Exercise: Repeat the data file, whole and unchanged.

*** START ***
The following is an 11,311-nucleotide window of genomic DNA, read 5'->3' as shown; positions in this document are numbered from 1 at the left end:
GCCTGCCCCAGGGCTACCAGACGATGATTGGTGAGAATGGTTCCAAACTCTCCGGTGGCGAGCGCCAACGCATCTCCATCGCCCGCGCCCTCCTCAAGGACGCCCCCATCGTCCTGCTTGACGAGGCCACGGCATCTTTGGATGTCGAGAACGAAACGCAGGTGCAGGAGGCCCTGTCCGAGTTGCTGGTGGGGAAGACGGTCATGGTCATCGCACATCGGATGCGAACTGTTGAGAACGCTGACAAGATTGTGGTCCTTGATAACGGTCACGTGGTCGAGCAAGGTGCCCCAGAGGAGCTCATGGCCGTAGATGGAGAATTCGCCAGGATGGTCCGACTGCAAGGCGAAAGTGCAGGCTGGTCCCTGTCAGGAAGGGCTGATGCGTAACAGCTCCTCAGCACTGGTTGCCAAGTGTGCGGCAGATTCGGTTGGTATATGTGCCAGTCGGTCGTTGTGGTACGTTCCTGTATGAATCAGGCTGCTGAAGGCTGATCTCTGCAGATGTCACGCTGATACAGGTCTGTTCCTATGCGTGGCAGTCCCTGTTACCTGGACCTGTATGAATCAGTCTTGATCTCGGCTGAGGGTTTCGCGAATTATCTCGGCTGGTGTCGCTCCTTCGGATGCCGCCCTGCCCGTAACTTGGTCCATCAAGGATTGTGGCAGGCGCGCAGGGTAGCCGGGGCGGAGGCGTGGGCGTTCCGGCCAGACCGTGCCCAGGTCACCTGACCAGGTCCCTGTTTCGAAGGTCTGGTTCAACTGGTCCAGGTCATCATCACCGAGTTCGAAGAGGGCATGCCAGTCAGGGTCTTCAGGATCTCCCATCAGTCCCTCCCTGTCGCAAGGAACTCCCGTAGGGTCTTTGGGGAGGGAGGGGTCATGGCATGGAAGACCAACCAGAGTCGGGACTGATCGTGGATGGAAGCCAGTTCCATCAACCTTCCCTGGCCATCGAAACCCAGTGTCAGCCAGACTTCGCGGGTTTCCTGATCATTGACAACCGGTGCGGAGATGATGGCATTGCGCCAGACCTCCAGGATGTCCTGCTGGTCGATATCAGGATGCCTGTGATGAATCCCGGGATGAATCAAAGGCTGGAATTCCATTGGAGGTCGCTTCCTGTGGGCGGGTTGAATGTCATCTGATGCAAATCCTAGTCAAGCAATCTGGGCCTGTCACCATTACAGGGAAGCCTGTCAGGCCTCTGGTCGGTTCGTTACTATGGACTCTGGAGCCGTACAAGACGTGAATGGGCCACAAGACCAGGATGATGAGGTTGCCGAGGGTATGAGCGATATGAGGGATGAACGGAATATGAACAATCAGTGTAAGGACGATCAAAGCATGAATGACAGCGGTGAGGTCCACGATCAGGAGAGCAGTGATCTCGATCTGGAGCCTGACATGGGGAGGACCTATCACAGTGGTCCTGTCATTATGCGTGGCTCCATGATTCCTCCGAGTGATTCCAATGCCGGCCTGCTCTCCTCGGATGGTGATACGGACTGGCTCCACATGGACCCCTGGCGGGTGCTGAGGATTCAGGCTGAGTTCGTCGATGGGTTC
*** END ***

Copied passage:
The following is an 11,311-nucleotide window of genomic DNA, read 5'->3' as shown; positions in this document are numbered from 1 at the left end:
GCCTGCCCCAGGGCTACCAGACGATGATTGGTGAGAATGGTTCCAAACTCTCCGGTGGCGAGCGCCAACGCATCTCCATCGCCCGCGCCCTCCTCAAGGACGCCCCCATCGTCCTGCTTGACGAGGCCACGGCATCTTTGGATGTCGAGAACGAAACGCAGGTGCAGGAGGCCCTGTCCGAGTTGCTGGTGGGGAAGACGGTCATGGTCATCGCACATCGGATGCGAACTGTTGAGAACGCTGACAAGATTGTGGTCCTTGATAACGGTCACGTGGTCGAGCAAGGTGCCCCAGAGGAGCTCATGGCCGTAGATGGAGAATTCGCCAGGATGGTCCGACTGCAAGGCGAAAGTGCAGGCTGGTCCCTGTCAGGAAGGGCTGATGCGTAACAGCTCCTCAGCACTGGTTGCCAAGTGTGCGGCAGATTCGGTTGGTATATGTGCCAGTCGGTCGTTGTGGTACGTTCCTGTATGAATCAGGCTGCTGAAGGCTGATCTCTGCAGATGTCACGCTGATACAGGTCTGTTCCTATGCGTGGCAGTCCCTGTTACCTGGACCTGTATGAATCAGTCTTGATCTCGGCTGAGGGTTTCGCGAATTATCTCGGCTGGTGTCGCTCCTTCGGATGCCGCCCTGCCCGTAACTTGGTCCATCAAGGATTGTGGCAGGCGCGCAGGGTAGCCGGGGCGGAGGCGTGGGCGTTCCGGCCAGACCGTGCCCAGGTCACCTGACCAGGTCCCTGTTTCGAAGGTCTGGTTCAACTGGTCCAGGTCATCATCACCGAGTTCGAAGAGGGCATGCCAGTCAGGGTCTTCAGGATCTCCCATCAGTCCCTCCCTGTCGCAAGGAACTCCCGTAGGGTCTTTGGGGAGGGAGGGGTCATGGCATGGAAGACCAACCAGAGTCGGGACTGATCGTGGATGGAAGCCAGTTCCATCAACCTTCCCTGGCCATCGAAACCCAGTGTCAGCCAGACTTCGCGGGTTTCCTGATCATTGACAACCGGTGCGGAGATGATGGCATTGCGCCAGACCTCCAGGATGTCCTGCTGGTCGATATCAGGATGCCTGTGATGAATCCCGGGATGAATCAAAGGCTGGAATTCCATTGGAGGTCGCTTCCTGTGGGCGGGTTGAATGTCATCTGATGCAAATCCTAGTCAAGCAATCTGGGCCTGTCACCATTACAGGGAAGCCTGTCAGGCCTCTGGTCGGTTCGTTACTATGGACTCTGGAGCCGTACAAGACGTGAATGGGCCACAAGACCAGGATGATGAGGTTGCCGAGGGTATGAGCGATATGAGGGATGAACGGAATATGAACAATCAGTGTAAGGACGATCAAAGCATGAATGACAGCGGTGAGGTCCACGATCAGGAGAGCAGTGATCTCGATCTGGAGCCTGACATGGGGAGGACCTATCACAGTGGTCCTGTCATTATGCGTGGCTCCATGATTCCTCCGAGTGATTCCAATGCCGGCCTGCTCTCCTCGGATGGTGATACGGACTGGCTCCACATGGACCCCTGGCGGGTGCTGAGGATTCAGGCTGAGTTCGTCGATGGGTTC